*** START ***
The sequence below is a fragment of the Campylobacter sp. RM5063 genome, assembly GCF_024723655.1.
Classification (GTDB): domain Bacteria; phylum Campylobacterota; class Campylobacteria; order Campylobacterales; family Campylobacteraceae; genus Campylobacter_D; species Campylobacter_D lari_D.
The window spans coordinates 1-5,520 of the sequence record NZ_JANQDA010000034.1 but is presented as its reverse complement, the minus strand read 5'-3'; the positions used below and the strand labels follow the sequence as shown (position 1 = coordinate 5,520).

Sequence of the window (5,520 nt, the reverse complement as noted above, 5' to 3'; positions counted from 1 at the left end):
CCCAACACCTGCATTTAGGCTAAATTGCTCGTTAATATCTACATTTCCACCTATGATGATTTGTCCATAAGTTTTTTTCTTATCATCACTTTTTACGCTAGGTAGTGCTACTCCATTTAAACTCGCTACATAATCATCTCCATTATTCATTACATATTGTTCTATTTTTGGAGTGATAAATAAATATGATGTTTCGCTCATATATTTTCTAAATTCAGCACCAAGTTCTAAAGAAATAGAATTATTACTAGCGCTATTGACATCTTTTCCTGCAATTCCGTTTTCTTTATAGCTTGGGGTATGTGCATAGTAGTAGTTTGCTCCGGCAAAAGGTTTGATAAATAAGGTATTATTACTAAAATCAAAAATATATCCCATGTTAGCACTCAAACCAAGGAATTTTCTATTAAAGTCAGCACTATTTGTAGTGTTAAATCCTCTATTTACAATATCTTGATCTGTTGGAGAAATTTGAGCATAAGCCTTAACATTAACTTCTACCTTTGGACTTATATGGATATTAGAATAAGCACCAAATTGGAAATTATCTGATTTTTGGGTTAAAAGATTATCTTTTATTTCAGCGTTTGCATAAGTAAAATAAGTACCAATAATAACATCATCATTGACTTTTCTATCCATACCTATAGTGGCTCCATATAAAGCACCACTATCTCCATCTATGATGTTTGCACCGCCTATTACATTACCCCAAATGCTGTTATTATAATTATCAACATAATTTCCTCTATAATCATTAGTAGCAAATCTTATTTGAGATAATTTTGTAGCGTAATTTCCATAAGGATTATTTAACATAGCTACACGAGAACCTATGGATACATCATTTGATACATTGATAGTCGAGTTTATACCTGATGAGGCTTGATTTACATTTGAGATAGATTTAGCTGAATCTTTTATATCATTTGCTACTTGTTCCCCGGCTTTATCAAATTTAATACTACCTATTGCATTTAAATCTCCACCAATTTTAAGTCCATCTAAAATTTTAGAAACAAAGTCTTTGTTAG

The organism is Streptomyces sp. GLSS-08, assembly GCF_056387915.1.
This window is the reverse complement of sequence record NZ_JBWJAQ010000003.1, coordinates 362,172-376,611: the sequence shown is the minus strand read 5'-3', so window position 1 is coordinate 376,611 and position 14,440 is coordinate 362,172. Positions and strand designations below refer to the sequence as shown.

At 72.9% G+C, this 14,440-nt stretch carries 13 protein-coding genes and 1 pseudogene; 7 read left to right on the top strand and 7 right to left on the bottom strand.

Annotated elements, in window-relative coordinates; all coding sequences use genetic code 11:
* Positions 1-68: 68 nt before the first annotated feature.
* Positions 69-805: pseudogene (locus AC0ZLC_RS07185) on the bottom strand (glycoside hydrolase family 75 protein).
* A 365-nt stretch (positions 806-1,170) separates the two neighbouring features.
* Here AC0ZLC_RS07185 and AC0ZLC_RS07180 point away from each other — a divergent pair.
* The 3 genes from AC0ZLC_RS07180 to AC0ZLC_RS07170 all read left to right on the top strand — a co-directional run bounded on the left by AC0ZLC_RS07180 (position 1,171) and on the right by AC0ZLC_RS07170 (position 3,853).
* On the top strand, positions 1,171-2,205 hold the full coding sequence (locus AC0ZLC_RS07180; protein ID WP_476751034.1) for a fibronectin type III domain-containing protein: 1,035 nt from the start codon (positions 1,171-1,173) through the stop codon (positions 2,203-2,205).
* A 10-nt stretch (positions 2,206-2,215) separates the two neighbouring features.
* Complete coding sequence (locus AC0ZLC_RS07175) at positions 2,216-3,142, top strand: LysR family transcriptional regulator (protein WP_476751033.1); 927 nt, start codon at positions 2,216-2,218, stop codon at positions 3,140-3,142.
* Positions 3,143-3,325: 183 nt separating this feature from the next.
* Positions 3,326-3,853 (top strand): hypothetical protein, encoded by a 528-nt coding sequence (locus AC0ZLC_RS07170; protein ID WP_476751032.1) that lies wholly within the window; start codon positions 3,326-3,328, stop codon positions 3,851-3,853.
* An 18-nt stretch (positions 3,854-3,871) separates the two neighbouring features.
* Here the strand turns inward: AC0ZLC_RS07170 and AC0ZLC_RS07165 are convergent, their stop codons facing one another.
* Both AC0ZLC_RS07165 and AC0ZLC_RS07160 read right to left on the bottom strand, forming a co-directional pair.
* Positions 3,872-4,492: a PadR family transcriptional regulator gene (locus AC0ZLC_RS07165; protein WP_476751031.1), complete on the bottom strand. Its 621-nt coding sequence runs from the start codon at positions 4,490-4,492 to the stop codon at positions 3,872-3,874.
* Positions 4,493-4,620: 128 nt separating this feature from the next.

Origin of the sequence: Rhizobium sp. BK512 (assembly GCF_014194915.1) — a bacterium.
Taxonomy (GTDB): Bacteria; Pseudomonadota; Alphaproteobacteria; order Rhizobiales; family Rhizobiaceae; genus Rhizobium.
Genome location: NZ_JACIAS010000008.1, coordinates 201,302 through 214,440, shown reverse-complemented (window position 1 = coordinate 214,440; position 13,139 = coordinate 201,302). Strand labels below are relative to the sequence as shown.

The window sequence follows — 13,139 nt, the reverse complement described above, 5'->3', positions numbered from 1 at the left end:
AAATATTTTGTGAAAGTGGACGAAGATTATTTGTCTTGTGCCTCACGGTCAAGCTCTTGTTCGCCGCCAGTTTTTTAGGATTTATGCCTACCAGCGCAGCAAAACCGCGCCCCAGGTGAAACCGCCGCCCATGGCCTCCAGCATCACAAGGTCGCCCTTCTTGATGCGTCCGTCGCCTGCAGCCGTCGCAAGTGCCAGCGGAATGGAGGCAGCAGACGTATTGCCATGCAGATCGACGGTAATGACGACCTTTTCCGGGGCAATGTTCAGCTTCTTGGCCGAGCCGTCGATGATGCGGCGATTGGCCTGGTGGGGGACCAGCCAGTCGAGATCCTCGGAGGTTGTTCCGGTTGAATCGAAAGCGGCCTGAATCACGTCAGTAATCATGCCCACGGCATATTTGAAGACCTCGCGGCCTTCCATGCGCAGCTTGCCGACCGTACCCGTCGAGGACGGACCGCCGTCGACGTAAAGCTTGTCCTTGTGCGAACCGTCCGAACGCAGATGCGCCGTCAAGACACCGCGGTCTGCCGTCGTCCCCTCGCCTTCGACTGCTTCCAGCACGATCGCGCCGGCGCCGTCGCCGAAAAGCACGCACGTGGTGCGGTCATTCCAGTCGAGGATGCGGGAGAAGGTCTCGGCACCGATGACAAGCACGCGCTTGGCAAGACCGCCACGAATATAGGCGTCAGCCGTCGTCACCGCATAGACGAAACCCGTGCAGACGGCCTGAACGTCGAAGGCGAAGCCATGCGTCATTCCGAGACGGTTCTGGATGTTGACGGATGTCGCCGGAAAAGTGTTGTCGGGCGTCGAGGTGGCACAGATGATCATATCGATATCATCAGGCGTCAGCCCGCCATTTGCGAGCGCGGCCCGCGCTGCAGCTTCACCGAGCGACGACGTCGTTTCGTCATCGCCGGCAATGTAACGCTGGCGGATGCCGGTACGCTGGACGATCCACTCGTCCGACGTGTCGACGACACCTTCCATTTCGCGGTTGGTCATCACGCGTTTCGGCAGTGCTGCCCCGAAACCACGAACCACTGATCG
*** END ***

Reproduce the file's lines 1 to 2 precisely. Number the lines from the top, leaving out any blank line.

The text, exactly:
The sequence below is a fragment of the Campylobacter sp. RM5063 genome, assembly GCF_024723655.1.
Classification (GTDB): domain Bacteria; phylum Campylobacterota; class Campylobacteria; order Campylobacterales; family Campylobacteraceae; genus Campylobacter_D; species Campylobacter_D lari_D.